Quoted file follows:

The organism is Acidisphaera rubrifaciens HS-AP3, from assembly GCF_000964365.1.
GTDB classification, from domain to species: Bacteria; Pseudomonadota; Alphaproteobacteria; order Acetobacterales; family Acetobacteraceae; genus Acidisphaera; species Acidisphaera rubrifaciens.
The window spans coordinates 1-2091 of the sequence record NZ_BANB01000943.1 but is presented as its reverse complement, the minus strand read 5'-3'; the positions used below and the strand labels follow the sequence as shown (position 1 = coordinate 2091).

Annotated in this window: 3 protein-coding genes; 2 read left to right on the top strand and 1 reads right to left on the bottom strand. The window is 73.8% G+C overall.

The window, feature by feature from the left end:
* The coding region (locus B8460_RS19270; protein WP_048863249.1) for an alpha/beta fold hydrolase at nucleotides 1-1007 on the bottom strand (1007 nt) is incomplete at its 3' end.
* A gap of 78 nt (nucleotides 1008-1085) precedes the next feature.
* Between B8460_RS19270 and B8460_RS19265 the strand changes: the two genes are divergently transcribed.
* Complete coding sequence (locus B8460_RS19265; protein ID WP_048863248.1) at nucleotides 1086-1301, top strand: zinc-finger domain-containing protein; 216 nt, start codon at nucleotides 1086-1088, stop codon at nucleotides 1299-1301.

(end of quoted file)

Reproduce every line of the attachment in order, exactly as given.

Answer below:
The organism is Acidisphaera rubrifaciens HS-AP3, from assembly GCF_000964365.1.
GTDB classification, from domain to species: Bacteria; Pseudomonadota; Alphaproteobacteria; order Acetobacterales; family Acetobacteraceae; genus Acidisphaera; species Acidisphaera rubrifaciens.
The window spans coordinates 1-2091 of the sequence record NZ_BANB01000943.1 but is presented as its reverse complement, the minus strand read 5'-3'; the positions used below and the strand labels follow the sequence as shown (position 1 = coordinate 2091).

Annotated in this window: 3 protein-coding genes; 2 read left to right on the top strand and 1 reads right to left on the bottom strand. The window is 73.8% G+C overall.

The window, feature by feature from the left end:
* The coding region (locus B8460_RS19270; protein WP_048863249.1) for an alpha/beta fold hydrolase at nucleotides 1-1007 on the bottom strand (1007 nt) is incomplete at its 3' end.
* A gap of 78 nt (nucleotides 1008-1085) precedes the next feature.
* Between B8460_RS19270 and B8460_RS19265 the strand changes: the two genes are divergently transcribed.
* Complete coding sequence (locus B8460_RS19265; protein ID WP_048863248.1) at nucleotides 1086-1301, top strand: zinc-finger domain-containing protein; 216 nt, start codon at nucleotides 1086-1088, stop codon at nucleotides 1299-1301.